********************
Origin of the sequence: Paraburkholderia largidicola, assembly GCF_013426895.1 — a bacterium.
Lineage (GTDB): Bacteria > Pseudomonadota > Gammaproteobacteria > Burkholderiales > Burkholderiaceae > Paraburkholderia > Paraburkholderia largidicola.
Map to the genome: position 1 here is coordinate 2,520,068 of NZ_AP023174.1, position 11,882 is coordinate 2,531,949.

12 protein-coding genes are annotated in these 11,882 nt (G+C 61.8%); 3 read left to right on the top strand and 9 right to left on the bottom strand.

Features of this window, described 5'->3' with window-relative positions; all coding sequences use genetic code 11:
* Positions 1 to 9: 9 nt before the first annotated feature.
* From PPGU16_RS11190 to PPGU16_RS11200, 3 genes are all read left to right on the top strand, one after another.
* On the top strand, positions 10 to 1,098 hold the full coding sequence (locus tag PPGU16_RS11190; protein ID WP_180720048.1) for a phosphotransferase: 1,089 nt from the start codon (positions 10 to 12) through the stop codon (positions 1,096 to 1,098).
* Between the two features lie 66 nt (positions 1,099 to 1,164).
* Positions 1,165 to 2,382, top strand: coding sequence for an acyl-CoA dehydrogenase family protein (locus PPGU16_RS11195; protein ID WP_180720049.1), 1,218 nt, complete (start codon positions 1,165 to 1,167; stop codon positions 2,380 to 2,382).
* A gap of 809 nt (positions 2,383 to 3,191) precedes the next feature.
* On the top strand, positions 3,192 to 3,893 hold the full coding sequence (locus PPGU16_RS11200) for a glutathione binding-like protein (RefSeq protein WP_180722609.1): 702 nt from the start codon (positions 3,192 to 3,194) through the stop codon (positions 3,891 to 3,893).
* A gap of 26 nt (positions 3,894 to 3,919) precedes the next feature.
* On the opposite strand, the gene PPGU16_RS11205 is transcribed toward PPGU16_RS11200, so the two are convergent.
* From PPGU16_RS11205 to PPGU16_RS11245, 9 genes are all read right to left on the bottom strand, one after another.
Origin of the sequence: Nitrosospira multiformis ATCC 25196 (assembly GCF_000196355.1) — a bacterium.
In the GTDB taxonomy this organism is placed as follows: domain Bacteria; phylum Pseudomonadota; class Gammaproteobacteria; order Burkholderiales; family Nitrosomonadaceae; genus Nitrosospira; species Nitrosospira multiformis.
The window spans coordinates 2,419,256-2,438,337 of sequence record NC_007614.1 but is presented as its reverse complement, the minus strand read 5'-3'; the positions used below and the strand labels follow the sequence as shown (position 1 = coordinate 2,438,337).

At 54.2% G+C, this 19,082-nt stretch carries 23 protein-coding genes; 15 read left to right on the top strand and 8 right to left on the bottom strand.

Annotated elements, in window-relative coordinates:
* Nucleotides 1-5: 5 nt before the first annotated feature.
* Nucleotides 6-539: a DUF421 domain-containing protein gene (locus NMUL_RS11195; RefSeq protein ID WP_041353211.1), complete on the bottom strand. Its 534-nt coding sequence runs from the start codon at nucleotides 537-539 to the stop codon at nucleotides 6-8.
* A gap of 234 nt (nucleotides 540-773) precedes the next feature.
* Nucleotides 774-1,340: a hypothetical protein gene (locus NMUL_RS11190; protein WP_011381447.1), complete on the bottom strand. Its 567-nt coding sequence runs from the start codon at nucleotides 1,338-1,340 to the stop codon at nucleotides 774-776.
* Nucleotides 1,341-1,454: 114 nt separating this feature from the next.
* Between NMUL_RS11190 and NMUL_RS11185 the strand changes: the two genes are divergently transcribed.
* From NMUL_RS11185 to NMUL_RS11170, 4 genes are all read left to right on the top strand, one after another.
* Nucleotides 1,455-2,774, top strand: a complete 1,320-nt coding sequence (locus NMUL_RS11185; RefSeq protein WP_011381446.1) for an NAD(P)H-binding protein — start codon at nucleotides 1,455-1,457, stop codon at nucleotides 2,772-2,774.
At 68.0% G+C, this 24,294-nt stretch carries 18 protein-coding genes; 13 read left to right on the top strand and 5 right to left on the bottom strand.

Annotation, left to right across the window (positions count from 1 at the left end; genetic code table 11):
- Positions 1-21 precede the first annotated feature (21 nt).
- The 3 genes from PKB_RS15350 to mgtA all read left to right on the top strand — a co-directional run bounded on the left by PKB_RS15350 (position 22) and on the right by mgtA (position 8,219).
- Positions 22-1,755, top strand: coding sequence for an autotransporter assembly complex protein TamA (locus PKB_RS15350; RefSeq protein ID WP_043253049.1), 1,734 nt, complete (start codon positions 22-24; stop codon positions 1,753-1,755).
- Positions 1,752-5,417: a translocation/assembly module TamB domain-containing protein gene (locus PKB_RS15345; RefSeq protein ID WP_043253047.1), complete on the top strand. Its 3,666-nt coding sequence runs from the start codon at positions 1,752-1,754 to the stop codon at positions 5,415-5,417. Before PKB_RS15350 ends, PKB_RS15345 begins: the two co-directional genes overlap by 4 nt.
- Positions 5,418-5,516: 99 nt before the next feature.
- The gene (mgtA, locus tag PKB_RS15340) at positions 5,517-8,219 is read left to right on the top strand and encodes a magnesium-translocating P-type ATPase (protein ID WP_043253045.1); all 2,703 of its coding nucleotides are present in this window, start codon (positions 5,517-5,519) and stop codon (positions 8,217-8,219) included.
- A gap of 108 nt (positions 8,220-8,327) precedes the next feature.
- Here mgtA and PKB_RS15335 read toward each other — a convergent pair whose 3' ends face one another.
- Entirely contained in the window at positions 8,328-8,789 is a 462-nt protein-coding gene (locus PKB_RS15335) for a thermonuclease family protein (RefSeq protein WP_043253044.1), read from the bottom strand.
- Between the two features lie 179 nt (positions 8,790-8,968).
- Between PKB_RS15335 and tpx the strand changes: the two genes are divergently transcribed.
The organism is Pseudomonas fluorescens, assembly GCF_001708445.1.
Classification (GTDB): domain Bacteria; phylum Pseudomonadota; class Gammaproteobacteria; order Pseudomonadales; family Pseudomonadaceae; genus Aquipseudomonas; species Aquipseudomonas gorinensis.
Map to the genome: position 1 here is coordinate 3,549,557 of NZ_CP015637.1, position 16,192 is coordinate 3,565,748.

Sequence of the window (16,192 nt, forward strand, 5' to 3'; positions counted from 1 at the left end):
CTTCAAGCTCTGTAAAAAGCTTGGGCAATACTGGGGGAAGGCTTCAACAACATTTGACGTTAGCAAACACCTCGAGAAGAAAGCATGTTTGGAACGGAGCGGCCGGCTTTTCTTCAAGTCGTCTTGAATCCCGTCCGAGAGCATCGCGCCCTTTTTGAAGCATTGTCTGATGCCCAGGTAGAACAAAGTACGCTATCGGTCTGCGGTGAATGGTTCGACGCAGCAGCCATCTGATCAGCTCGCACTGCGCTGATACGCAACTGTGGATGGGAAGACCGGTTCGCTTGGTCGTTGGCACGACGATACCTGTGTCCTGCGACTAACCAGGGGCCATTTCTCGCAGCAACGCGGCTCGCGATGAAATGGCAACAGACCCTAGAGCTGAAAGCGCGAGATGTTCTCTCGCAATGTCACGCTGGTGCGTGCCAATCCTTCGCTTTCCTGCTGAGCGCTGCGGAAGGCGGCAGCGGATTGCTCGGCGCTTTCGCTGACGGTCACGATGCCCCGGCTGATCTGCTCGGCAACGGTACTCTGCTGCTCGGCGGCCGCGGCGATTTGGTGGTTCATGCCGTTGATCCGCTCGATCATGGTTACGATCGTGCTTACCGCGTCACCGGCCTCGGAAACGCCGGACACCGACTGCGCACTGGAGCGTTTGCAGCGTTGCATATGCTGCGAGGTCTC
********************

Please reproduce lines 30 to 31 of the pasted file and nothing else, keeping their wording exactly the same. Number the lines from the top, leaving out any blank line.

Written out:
Annotation, left to right across the window (positions count from 1 at the left end; genetic code table 11):
- Positions 1-21 precede the first annotated feature (21 nt).